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Fertility Timing, Wages, and Human Capital

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  • Blackburn, McKinley L
  • Bloom, David E
  • Neumark, David

Abstract

Women who have first births relatively late in life earn higher wages. This paper offers an explanation of this fact based on a staple life-cycle model of human capital investment and timing of first birth. The model yields conditions (that are plausibly satisfied) under which late childbearers will tend to invest more heavily in human capital than early childbearers. The empirical analysis finds results consistent with the higher wages of late childbearers arising primarily through greater measurable human capital investment.

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Bibliographic Info

Article provided by Springer in its journal Journal of Population Economics.

Volume (Year): 6 (1993)
Issue (Month): 1 ()
Pages: 1-30

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Handle: RePEc:spr:jopoec:v:6:y:1993:i:1:p:1-30

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References

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  1. Sandra Hofferth, 1984. "Long-term economic consequences for women of delayed childbearing and reduced family size," Demography, Springer, vol. 21(2), pages 141-155, May.
  2. Jacob Mincer & Solomon Polacheck, 1974. "Family Investments in Human Capital: Earnings of Women," NBER Chapters, in: Economics of the Family: Marriage, Children, and Human Capital, pages 397-431 National Bureau of Economic Research, Inc.
  3. O'Neill, June, 1985. "The Trend in the Male-Female Wage Gap in the United States," Journal of Labor Economics, University of Chicago Press, vol. 3(1), pages S91-116, January.
  4. Sanders Korenman & David Neumark, 1992. "Marriage, Motherhood, and Wages," Journal of Human Resources, University of Wisconsin Press, vol. 27(2), pages 233-255.
  5. Heckman, James J, 1979. "Sample Selection Bias as a Specification Error," Econometrica, Econometric Society, vol. 47(1), pages 153-61, January.
  6. Cigno, Alessandro & Ermisch, John, 1989. "A microeconomic analysis of the timing of births," European Economic Review, Elsevier, vol. 33(4), pages 737-760, April.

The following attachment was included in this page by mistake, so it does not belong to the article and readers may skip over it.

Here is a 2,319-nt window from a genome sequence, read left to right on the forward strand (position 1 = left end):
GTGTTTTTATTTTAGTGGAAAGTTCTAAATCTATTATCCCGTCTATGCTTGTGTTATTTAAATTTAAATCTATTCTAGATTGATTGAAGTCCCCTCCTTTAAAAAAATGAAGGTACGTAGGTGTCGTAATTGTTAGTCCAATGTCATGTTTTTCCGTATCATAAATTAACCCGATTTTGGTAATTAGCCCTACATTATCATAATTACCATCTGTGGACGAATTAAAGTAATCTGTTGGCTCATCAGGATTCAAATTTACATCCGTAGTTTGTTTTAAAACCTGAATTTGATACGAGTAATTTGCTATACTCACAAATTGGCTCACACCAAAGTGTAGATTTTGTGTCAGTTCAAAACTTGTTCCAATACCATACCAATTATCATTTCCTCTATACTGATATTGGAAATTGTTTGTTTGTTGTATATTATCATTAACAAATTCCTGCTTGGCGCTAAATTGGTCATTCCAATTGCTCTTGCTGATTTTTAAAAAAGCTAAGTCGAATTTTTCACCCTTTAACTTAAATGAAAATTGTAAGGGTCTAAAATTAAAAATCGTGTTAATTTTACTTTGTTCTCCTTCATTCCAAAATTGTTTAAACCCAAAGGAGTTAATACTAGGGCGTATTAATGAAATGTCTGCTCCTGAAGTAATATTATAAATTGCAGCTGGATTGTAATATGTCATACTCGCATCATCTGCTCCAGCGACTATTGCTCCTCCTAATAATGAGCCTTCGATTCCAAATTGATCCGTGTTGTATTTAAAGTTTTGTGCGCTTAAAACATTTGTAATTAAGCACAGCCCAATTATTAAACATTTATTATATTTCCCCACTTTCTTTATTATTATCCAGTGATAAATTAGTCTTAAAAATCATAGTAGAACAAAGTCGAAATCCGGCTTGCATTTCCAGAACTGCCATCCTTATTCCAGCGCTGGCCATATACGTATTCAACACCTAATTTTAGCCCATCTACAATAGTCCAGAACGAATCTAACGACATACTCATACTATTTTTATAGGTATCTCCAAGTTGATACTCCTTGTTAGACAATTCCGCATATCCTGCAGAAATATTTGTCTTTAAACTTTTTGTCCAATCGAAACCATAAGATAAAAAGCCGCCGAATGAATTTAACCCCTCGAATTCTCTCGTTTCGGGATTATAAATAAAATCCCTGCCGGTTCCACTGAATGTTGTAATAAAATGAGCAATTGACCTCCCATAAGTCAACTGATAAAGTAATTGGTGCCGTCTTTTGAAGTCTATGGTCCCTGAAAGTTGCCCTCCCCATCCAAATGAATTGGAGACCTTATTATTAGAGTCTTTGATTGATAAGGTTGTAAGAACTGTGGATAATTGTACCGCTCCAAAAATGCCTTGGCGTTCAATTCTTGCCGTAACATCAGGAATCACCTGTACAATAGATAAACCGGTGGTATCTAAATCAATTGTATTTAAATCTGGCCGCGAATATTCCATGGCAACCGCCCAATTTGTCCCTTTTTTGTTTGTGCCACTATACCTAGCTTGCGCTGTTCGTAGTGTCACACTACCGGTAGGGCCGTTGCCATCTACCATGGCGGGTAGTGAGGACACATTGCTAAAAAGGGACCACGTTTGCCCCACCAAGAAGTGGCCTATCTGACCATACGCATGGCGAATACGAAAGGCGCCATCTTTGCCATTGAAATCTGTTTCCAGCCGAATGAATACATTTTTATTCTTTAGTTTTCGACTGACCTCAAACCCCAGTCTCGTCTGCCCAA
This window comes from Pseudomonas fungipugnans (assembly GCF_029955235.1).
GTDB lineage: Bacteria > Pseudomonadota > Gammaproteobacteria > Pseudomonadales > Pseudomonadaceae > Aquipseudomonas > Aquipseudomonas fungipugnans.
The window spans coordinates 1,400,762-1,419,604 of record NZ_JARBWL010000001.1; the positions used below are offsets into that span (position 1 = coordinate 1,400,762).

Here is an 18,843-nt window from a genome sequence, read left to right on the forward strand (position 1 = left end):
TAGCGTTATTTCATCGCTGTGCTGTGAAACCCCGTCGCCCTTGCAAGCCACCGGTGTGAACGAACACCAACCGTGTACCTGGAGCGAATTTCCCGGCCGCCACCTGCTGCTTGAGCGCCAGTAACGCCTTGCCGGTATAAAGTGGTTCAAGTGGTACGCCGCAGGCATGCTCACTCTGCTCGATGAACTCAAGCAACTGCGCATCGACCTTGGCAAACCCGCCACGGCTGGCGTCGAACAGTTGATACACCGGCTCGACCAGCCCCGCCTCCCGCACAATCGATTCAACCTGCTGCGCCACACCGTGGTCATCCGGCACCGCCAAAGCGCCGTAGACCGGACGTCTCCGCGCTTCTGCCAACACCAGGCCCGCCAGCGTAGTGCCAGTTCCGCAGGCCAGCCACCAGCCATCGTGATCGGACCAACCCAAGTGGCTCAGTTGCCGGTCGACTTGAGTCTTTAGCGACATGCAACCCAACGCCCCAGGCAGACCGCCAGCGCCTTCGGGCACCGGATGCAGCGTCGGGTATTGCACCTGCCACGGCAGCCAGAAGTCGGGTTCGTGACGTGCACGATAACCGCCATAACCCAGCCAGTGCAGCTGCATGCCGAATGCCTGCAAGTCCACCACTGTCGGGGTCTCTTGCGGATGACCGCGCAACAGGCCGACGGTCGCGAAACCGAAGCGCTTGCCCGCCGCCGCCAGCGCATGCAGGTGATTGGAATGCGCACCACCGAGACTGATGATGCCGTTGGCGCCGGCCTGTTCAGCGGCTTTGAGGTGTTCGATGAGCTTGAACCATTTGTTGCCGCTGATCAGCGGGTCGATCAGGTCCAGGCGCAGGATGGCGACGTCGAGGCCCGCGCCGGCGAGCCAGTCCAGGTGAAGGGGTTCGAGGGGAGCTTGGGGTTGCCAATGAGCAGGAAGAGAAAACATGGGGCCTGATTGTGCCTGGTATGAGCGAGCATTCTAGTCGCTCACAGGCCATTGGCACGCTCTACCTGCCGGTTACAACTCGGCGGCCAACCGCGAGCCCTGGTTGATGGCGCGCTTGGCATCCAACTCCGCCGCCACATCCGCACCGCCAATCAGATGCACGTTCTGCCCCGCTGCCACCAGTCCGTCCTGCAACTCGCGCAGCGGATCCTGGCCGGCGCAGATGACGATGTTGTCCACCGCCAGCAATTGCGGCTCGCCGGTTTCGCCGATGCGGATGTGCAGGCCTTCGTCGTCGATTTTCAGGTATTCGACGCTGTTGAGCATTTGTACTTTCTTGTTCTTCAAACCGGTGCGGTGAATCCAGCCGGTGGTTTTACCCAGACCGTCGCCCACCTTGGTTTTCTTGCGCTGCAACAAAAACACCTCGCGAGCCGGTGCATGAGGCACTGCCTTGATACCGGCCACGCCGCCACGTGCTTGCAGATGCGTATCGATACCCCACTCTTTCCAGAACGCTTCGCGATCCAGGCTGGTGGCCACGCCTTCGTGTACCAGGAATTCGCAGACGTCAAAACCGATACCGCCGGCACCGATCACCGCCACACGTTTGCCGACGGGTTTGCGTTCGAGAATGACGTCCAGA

7. Becker, Gary S, 1985. "Human Capital, Effort, and the Sexual Division of Labor," Journal of Labor Economics, University of Chicago Press, vol. 3(1), pages S33-58, January.
  8. Lundberg, S. & Plotnick, R.D., 1989. "Teenage Childbearing And Adult Wages," Working Papers 90-24, University of Washington, Department of Economics.
  9. Mincer, Jacob & Polachek, Solomon, 1974. "Family Investment in Human Capital: Earnings of Women," Journal of Political Economy, University of Chicago Press, vol. 82(2), pages S76-S108, Part II, .
  10. Assaf Razin & Efraim Sadka, 1995. "Population Economics," MIT Press Books, The MIT Press, edition 1, volume 1, number 0262181606, December.
  11. Mary Corcoran & Greg J. Duncan & Michael Ponza, 1983. "A Longitudinal Analysis of White Women's Wages," Journal of Human Resources, University of Wisconsin Press, vol. 18(4), pages 497-520.
  12. Polachek, Solomon William, 1975. "Differences in Expected Post-school Investments as a Determinant of Market Wage Differentials," International Economic Review, Department of Economics, University of Pennsylvania and Osaka University Institute of Social and Economic Research Association, vol. 16(2), pages 451-70, June.
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